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Cablegate: Cote D'ivoire: Tenth Annual Trafficking in Persons Report

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RR RUEHMA RUEHPA
DE RUEHAB #0069/01 0481500
ZNR UUUUU ZZH
R 171459Z FEB 10
FM AMEMBASSY ABIDJAN
TO RUEHC/SECSTATE WASHDC 0159
INFO ECOWAS COLLECTIVE

UNCLAS SECTION 01 OF 10 ABIDJAN 000069

SENSITIVE
SIPDIS

E.O. 12958: N/A
TAGS: PGOV KTIP KMCA ELAB IV
SUBJECT: COTE D'IVOIRE: TENTH ANNUAL TRAFFICKING IN PERSONS REPORT

REF: 10 STATE 2094

1. (SBU) Per reftel instructions, post submits the following
information on Cote d'Ivoire for the Tenth Annual Trafficking in
Persons (TIP) Report. POC for this report is Political Officer
(FS-04) Tanya Salseth, phone: (225) 22.49.45.70, fax: (225)
22.49.40.10. Poloff spent 30 hours in the preparation of this
report. Pol LES Specialist spent 5 hours.

2. (SBU) COTE D'IVOIRE'S TIP SITUATION

A. Sources of available information on TIP include local and
international NGOs, Interpol, the Ivoirian National Police, the
German Development Agency GTZ, the Ministry of Justice, the
Ministry of Family and Social Services, the Ministry of
Agriculture, the Ministry of Labor and Civil Service, UNICEF, and
the Human Rights Division of the United Nations Operation in Cote
d'Ivoire (UNOCI). All of the aforementioned organizations and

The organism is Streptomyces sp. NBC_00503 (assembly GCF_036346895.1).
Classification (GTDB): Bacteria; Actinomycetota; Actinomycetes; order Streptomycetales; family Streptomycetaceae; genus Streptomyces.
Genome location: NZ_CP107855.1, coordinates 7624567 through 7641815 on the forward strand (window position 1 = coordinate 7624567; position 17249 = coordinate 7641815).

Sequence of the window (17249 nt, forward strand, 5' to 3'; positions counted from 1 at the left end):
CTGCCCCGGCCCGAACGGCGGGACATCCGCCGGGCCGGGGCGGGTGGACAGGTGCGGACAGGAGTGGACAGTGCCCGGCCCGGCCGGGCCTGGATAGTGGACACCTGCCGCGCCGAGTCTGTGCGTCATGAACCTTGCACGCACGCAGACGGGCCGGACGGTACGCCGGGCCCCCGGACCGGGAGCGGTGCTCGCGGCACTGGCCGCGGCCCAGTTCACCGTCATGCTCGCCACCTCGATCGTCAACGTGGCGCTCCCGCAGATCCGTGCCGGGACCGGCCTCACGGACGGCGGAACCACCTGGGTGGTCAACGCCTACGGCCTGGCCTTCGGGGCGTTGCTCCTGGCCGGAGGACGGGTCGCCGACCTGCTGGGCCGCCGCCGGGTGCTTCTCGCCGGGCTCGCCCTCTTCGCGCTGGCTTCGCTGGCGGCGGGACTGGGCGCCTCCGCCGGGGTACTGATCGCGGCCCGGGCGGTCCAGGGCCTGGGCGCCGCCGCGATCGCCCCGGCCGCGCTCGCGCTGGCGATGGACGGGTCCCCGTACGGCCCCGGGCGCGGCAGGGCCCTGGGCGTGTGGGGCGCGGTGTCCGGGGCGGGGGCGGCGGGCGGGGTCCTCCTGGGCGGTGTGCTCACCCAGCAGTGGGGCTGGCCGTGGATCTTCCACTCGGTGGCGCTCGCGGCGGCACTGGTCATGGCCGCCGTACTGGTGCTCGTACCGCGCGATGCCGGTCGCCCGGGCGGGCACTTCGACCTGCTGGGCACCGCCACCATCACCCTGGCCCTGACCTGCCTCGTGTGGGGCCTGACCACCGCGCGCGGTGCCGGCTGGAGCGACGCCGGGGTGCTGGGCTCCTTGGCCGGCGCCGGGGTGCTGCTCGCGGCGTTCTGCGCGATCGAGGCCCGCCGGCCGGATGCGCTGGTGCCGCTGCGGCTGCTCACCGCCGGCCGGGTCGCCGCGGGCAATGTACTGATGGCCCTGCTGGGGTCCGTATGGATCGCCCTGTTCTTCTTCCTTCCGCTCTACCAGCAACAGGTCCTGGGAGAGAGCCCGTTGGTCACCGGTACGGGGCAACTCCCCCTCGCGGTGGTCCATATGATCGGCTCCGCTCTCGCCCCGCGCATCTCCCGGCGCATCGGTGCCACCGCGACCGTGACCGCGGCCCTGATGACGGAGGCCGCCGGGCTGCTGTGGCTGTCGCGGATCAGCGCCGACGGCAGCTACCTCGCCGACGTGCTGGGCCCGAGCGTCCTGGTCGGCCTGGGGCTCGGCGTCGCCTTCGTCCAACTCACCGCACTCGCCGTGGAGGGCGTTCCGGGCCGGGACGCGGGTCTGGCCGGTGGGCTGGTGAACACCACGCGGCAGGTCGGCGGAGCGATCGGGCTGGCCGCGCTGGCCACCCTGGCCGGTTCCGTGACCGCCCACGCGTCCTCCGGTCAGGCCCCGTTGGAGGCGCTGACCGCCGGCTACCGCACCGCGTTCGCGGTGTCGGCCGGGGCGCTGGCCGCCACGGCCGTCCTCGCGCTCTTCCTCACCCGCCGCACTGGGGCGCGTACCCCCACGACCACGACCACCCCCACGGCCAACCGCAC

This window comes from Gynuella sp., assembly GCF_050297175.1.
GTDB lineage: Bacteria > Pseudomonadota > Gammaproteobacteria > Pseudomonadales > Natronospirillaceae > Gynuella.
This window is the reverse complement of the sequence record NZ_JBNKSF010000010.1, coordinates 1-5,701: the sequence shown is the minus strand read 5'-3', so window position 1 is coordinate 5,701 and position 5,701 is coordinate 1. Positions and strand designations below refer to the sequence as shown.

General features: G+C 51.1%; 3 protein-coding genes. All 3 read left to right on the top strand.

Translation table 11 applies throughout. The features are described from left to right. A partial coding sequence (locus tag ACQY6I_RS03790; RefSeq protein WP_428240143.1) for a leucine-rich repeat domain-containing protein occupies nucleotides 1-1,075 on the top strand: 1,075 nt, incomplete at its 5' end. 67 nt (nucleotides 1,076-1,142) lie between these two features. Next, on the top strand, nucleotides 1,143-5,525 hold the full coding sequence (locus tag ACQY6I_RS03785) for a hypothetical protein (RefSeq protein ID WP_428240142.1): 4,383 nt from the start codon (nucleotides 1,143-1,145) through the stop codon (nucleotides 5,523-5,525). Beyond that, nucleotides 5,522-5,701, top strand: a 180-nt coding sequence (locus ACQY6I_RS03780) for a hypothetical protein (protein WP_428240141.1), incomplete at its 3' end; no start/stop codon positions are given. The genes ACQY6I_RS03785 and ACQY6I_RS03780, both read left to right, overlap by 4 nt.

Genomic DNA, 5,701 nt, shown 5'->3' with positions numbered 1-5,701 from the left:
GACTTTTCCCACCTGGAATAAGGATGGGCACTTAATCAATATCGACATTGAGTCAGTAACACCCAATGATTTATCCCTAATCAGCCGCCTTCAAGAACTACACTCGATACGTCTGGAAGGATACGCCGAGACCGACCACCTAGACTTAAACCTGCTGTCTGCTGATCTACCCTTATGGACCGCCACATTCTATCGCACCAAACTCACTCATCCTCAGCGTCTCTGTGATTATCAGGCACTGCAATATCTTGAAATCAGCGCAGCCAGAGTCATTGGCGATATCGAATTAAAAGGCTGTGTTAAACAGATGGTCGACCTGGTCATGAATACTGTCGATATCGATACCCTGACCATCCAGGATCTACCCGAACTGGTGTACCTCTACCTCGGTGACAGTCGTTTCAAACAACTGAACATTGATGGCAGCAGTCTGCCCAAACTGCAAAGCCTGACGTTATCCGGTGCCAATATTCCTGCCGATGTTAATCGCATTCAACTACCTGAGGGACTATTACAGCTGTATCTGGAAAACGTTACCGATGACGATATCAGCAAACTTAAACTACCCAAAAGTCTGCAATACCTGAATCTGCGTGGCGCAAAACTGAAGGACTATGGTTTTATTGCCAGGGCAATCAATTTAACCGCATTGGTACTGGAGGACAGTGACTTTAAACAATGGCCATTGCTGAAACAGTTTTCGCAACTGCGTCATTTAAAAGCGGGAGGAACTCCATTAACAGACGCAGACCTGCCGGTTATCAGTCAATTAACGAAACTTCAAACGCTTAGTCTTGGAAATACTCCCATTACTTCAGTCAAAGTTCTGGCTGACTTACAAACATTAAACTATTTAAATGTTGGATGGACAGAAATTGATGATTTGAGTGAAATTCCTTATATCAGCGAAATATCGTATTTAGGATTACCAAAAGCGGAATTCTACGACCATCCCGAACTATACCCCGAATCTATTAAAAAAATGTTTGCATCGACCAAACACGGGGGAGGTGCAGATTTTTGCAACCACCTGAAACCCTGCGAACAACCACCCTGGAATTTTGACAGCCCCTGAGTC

ministries have been working on the trafficking problem for several
years; however, trafficking statistics - particularly on arrests,
convictions and prosecutions of traffickers - are not regularly
compiled or shared by all government ministries. The National
Police keep some statistics on traffickers that it intercepts, and
the Ministry of Family keeps statistics on the number of children
who are repatriated to their home countries. International and
national NGOs working in Cote d'Ivoire are engaged on the issue,
but on a small scale, with projects that impact one city, a few
villages, or particular neighborhoods of Abidjan. Given the limited
range and focus of their projects, NGOs can only provide estimates
of the nationwide extent of the trafficking phenomenon.

As no hard statistics on trafficking currently exist, the
Government of Cote d'Ivoire's (GoCI) 2007 - 2009 National Action
Plan Against Trafficking and the Worst Forms of Child Labor planned
and budgeted for a series of six studies on child trafficking and
child labor to be carried out in different economic sectors,
including mining, industry, agriculture, commerce, transport, and
domestic/household work. However, because funds for the National
Action Plan have not yet been disbursed by the Ministry of Economy
and Finance, these studies have not yet been launched.

B. Cote d'Ivoire is primarily a country of destination for
international trafficking of women and children, though it also
serves as a country of transit and origin. Internal trafficking is
much more prevalent, with victims primarily trafficked from the
north of the country to the more economically-prosperous south.
Boys are trafficked from Ghana, Mali, and Burkina Faso to work in
the agricultural sector (primarily cocoa, coffee, pineapple, and
rubber plantations); from Guinea to work in the mining sector; from
Togo to work in construction; and from Benin to work in carpentry